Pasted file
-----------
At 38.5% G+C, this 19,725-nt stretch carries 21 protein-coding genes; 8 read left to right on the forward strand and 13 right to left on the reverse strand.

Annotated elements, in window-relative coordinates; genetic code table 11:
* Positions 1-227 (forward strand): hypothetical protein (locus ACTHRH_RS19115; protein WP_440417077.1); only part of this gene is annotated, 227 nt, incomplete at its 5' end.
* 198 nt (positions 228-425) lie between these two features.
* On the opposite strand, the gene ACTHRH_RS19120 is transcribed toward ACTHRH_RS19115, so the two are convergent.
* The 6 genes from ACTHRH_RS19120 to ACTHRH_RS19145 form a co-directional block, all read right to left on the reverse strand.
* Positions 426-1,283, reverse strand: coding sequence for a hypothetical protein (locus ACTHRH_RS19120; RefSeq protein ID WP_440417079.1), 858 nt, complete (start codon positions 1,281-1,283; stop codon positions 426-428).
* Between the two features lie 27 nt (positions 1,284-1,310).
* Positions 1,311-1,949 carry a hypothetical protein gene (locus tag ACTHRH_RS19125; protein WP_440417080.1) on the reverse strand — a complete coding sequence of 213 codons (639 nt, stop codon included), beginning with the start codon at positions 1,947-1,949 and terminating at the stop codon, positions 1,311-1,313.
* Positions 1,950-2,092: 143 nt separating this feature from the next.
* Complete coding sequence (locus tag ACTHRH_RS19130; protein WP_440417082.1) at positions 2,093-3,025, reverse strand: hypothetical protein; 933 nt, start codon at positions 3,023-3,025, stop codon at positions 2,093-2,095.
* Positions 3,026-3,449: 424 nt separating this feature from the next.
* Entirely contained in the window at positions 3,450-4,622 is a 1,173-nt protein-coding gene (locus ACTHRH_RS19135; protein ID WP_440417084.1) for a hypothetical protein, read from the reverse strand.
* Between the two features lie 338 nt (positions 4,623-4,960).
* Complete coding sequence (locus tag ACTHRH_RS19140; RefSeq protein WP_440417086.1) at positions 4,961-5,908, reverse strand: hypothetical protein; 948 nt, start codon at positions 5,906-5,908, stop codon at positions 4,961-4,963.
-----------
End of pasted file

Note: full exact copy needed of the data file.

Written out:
At 38.5% G+C, this 19,725-nt stretch carries 21 protein-coding genes; 8 read left to right on the forward strand and 13 right to left on the reverse strand.

Annotated elements, in window-relative coordinates; genetic code table 11:
* Positions 1-227 (forward strand): hypothetical protein (locus ACTHRH_RS19115; protein WP_440417077.1); only part of this gene is annotated, 227 nt, incomplete at its 5' end.
* 198 nt (positions 228-425) lie between these two features.
* On the opposite strand, the gene ACTHRH_RS19120 is transcribed toward ACTHRH_RS19115, so the two are convergent.
* The 6 genes from ACTHRH_RS19120 to ACTHRH_RS19145 form a co-directional block, all read right to left on the reverse strand.
* Positions 426-1,283, reverse strand: coding sequence for a hypothetical protein (locus ACTHRH_RS19120; RefSeq protein ID WP_440417079.1), 858 nt, complete (start codon positions 1,281-1,283; stop codon positions 426-428).
* Between the two features lie 27 nt (positions 1,284-1,310).
* Positions 1,311-1,949 carry a hypothetical protein gene (locus tag ACTHRH_RS19125; protein WP_440417080.1) on the reverse strand — a complete coding sequence of 213 codons (639 nt, stop codon included), beginning with the start codon at positions 1,947-1,949 and terminating at the stop codon, positions 1,311-1,313.
* Positions 1,950-2,092: 143 nt separating this feature from the next.
* Complete coding sequence (locus tag ACTHRH_RS19130; protein WP_440417082.1) at positions 2,093-3,025, reverse strand: hypothetical protein; 933 nt, start codon at positions 3,023-3,025, stop codon at positions 2,093-2,095.
* Positions 3,026-3,449: 424 nt separating this feature from the next.
* Entirely contained in the window at positions 3,450-4,622 is a 1,173-nt protein-coding gene (locus ACTHRH_RS19135; protein ID WP_440417084.1) for a hypothetical protein, read from the reverse strand.
* Between the two features lie 338 nt (positions 4,623-4,960).
* Complete coding sequence (locus tag ACTHRH_RS19140; RefSeq protein WP_440417086.1) at positions 4,961-5,908, reverse strand: hypothetical protein; 948 nt, start codon at positions 5,906-5,908, stop codon at positions 4,961-4,963.